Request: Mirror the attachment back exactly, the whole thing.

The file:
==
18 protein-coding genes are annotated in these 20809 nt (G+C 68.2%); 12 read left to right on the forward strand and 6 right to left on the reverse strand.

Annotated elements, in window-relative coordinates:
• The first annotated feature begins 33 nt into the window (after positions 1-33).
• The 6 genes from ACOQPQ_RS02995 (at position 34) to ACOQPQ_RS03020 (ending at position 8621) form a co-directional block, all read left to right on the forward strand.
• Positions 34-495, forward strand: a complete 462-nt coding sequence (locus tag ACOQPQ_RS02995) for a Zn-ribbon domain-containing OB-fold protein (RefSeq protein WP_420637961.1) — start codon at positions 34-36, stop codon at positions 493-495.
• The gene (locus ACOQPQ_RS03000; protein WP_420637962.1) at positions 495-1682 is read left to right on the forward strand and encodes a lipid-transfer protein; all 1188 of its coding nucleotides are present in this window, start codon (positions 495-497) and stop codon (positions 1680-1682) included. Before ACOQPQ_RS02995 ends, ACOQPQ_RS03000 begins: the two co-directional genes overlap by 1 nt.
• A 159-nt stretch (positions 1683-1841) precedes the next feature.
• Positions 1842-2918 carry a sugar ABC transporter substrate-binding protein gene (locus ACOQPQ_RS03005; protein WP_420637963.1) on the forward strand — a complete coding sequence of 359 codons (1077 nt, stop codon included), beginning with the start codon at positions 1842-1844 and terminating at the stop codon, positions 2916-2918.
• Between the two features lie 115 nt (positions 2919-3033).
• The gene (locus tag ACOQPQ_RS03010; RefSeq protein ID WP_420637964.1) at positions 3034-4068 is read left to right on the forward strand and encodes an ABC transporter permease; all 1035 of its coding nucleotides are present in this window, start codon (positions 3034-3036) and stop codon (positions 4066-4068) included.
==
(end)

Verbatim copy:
18 protein-coding genes are annotated in these 20809 nt (G+C 68.2%); 12 read left to right on the forward strand and 6 right to left on the reverse strand.

Annotated elements, in window-relative coordinates:
• The first annotated feature begins 33 nt into the window (after positions 1-33).
• The 6 genes from ACOQPQ_RS02995 (at position 34) to ACOQPQ_RS03020 (ending at position 8621) form a co-directional block, all read left to right on the forward strand.
• Positions 34-495, forward strand: a complete 462-nt coding sequence (locus tag ACOQPQ_RS02995) for a Zn-ribbon domain-containing OB-fold protein (RefSeq protein WP_420637961.1) — start codon at positions 34-36, stop codon at positions 493-495.
• The gene (locus ACOQPQ_RS03000; protein WP_420637962.1) at positions 495-1682 is read left to right on the forward strand and encodes a lipid-transfer protein; all 1188 of its coding nucleotides are present in this window, start codon (positions 495-497) and stop codon (positions 1680-1682) included. Before ACOQPQ_RS02995 ends, ACOQPQ_RS03000 begins: the two co-directional genes overlap by 1 nt.
• A 159-nt stretch (positions 1683-1841) precedes the next feature.
• Positions 1842-2918 carry a sugar ABC transporter substrate-binding protein gene (locus ACOQPQ_RS03005; protein WP_420637963.1) on the forward strand — a complete coding sequence of 359 codons (1077 nt, stop codon included), beginning with the start codon at positions 1842-1844 and terminating at the stop codon, positions 2916-2918.
• Between the two features lie 115 nt (positions 2919-3033).
• The gene (locus tag ACOQPQ_RS03010; RefSeq protein ID WP_420637964.1) at positions 3034-4068 is read left to right on the forward strand and encodes an ABC transporter permease; all 1035 of its coding nucleotides are present in this window, start codon (positions 3034-3036) and stop codon (positions 4066-4068) included.